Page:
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Apple Music trials come to an end: Should you pay to stay?

Caitlin McGarry | Sept. 30, 2015
We weigh the pros and cons of Apple Music and compare it to other streaming services.

Discovery: I don’t know about anyone else, but I’ve discovered more new music with Apple Music in the last three months than ever before due to two features: the For You tab and the live radio station Beats 1. For You recommends albums and playlists to me based on what I’ve listened to and liked in the past, and it’s often scary how on point those recommendations have been. I had no expectations for Beats 1, though Apple bet big on the station with three big hires from the radio world, and even if it’s not always my cup of tea, I usually hear songs I would’ve never found on my own and end up loving them. I first heard one of my favorite songs this summer, Jack Garratt’s “Weathered,” on Zane Lowe’s show in the station’s early days. Beats 1 is something no other service offers, and it’s a huge selling point (though you can also listen for free if you give up your subscription).

The cons

User interface needs work: Apple Music’s options can be a little confusing sometimes, though the app has definitely improved in iOS 9. Little bugs like needing to add a song to My Music before being able to add it to a playlist have largely gone away, in my experience, and now you can actually tap on an artist’s name when looking at an album or a song and navigate to the artist’s page. These are small tweaks, but meaningful ones that should’ve been in place from day one.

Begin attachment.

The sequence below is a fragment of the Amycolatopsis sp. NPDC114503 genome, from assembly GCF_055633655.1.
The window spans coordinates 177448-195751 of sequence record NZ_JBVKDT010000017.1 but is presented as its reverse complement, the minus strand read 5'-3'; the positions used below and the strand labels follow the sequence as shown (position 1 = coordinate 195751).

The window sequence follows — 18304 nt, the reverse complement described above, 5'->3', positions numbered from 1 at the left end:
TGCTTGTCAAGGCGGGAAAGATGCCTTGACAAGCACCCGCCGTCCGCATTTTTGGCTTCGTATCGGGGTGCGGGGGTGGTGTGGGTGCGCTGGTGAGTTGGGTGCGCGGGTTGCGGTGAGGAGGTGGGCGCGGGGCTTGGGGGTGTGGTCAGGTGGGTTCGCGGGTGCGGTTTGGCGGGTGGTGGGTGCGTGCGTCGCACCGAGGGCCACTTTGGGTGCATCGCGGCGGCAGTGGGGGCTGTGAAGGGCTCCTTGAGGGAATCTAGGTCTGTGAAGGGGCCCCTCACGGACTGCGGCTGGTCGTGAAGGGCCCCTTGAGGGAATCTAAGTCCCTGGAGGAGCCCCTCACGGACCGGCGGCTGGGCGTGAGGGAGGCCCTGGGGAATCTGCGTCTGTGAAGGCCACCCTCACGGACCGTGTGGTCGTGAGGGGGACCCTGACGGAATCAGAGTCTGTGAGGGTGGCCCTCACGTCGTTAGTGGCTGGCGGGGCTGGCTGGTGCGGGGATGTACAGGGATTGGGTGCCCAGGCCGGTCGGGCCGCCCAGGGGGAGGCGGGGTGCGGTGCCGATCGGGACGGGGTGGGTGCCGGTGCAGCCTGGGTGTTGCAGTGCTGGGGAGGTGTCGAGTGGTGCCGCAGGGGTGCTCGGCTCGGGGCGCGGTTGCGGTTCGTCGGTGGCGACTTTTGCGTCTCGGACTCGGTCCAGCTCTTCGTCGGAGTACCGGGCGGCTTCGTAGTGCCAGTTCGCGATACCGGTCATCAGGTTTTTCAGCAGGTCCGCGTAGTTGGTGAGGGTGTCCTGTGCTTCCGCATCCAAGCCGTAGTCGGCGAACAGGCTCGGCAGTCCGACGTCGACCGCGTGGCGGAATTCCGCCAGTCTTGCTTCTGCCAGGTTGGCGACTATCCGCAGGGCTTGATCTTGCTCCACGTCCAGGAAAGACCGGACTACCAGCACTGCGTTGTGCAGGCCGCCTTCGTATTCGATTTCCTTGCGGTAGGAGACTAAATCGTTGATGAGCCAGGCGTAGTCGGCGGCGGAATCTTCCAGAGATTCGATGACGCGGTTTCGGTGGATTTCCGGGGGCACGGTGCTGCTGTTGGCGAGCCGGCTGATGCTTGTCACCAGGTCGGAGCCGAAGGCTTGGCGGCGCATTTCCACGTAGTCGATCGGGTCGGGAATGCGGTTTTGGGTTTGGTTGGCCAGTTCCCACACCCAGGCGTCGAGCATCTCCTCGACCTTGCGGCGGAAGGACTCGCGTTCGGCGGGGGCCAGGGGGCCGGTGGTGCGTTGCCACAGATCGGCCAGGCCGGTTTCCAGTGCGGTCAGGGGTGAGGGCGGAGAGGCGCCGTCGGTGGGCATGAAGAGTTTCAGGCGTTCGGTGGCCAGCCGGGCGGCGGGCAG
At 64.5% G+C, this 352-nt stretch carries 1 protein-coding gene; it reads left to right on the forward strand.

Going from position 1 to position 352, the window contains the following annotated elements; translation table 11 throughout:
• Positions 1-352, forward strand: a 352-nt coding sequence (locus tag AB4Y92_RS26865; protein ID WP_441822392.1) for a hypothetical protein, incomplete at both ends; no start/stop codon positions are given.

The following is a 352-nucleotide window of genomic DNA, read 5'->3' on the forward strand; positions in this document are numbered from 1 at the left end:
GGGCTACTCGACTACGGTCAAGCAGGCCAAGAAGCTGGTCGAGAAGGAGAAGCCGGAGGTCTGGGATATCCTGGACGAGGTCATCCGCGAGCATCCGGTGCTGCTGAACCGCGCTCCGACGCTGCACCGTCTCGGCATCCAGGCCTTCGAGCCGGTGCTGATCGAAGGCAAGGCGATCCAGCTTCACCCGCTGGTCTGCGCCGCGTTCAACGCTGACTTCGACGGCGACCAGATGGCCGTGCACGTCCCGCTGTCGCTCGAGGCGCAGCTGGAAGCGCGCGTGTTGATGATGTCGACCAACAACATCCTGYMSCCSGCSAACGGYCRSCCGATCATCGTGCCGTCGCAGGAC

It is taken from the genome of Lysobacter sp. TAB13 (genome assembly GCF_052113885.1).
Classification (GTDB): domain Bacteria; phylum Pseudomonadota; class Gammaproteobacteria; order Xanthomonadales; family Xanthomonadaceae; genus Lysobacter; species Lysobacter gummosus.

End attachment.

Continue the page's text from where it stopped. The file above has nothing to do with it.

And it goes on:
Apple isn’t good at cloud services: This is a refrain I’ve heard often since Apple Music launched, and the kerfuffle over iCloud Music Library and iTunes Match DRM wreaking havoc on some users’ libraries proved that Apple has some work to do. We won’t even get into the history of .Mac and MobileMe, but suffice it to say that the company has a long, tumultuous relationship with the cloud. And when iCloud services go down, as they sometimes do, there goes your ability to stream music.

Lacks a free tier: If you don’t have $9.99 a month, you can’t use the bulk of Apple Music’s features, not even if you agree to listen to ads. Apple is bypassing the freemium model that worked well for Spotify and Rdio, likely because record labels aren’t a fan of letting people listen to music for free even if ads are part of the deal. For some listeners, that’s a dealbreaker. You can still listen to Beats 1 and select ad-supported radio stations, and see content that artists share via Connect, but it’s not the on-demand with ads you’ve come to expect from other services (though that appears to be a dying model).

 

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